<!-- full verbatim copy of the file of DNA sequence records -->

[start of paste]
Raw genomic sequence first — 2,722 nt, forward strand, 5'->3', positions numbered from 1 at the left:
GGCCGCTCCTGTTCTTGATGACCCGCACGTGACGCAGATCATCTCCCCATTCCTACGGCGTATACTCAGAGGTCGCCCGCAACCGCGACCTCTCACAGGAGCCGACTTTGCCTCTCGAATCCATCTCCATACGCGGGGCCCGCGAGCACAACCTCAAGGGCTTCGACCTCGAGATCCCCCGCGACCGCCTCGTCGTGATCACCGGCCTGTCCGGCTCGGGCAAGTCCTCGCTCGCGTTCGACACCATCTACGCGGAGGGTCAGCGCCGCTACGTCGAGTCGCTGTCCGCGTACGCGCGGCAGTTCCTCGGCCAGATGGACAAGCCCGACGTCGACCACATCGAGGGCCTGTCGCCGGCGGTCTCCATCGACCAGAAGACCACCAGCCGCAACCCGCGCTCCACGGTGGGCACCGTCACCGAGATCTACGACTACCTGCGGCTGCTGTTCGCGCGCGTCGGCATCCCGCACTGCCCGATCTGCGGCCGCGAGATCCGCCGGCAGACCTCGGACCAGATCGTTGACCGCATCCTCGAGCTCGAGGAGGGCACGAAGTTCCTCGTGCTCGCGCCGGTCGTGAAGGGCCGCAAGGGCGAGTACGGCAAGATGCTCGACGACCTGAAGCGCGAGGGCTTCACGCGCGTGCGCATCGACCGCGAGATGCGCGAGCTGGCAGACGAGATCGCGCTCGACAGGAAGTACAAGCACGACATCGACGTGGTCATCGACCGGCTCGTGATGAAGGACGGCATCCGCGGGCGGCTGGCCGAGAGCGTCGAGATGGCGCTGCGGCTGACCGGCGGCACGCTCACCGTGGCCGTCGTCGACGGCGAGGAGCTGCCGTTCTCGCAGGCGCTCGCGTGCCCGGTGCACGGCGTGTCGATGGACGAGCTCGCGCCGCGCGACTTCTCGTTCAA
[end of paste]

Raw genomic sequence first — 2,722 nt, forward strand, 5'->3', positions numbered from 1 at the left:
GGCCGCTCCTGTTCTTGATGACCCGCACGTGACGCAGATCATCTCCCCATTCCTACGGCGTATACTCAGAGGTCGCCCGCAACCGCGACCTCTCACAGGAGCCGACTTTGCCTCTCGAATCCATCTCCATACGCGGGGCCCGCGAGCACAACCTCAAGGGCTTCGACCTCGAGATCCCCCGCGACCGCCTCGTCGTGATCACCGGCCTGTCCGGCTCGGGCAAGTCCTCGCTCGCGTTCGACACCATCTACGCGGAGGGTCAGCGCCGCTACGTCGAGTCGCTGTCCGCGTACGCGCGGCAGTTCCTCGGCCAGATGGACAAGCCCGACGTCGACCACATCGAGGGCCTGTCGCCGGCGGTCTCCATCGACCAGAAGACCACCAGCCGCAACCCGCGCTCCACGGTGGGCACCGTCACCGAGATCTACGACTACCTGCGGCTGCTGTTCGCGCGCGTCGGCATCCCGCACTGCCCGATCTGCGGCCGCGAGATCCGCCGGCAGACCTCGGACCAGATCGTTGACCGCATCCTCGAGCTCGAGGAGGGCACGAAGTTCCTCGTGCTCGCGCCGGTCGTGAAGGGCCGCAAGGGCGAGTACGGCAAGATGCTCGACGACCTGAAGCGCGAGGGCTTCACGCGCGTGCGCATCGACCGCGAGATGCGCGAGCTGGCAGACGAGATCGCGCTCGACAGGAAGTACAAGCACGACATCGACGTGGTCATCGACCGGCTCGTGATGAAGGACGGCATCCGCGGGCGGCTGGCCGAGAGCGTCGAGATGGCGCTGCGGCTGACCGGCGGCACGCTCACCGTGGCCGTCGTCGACGGCGAGGAGCTGCCGTTCTCGCAGGCGCTCGCGTGCCCGGTGCACGGCGTGTCGATGGACGAGCTCGCGCCGCGCGACTTCTCGTTCAA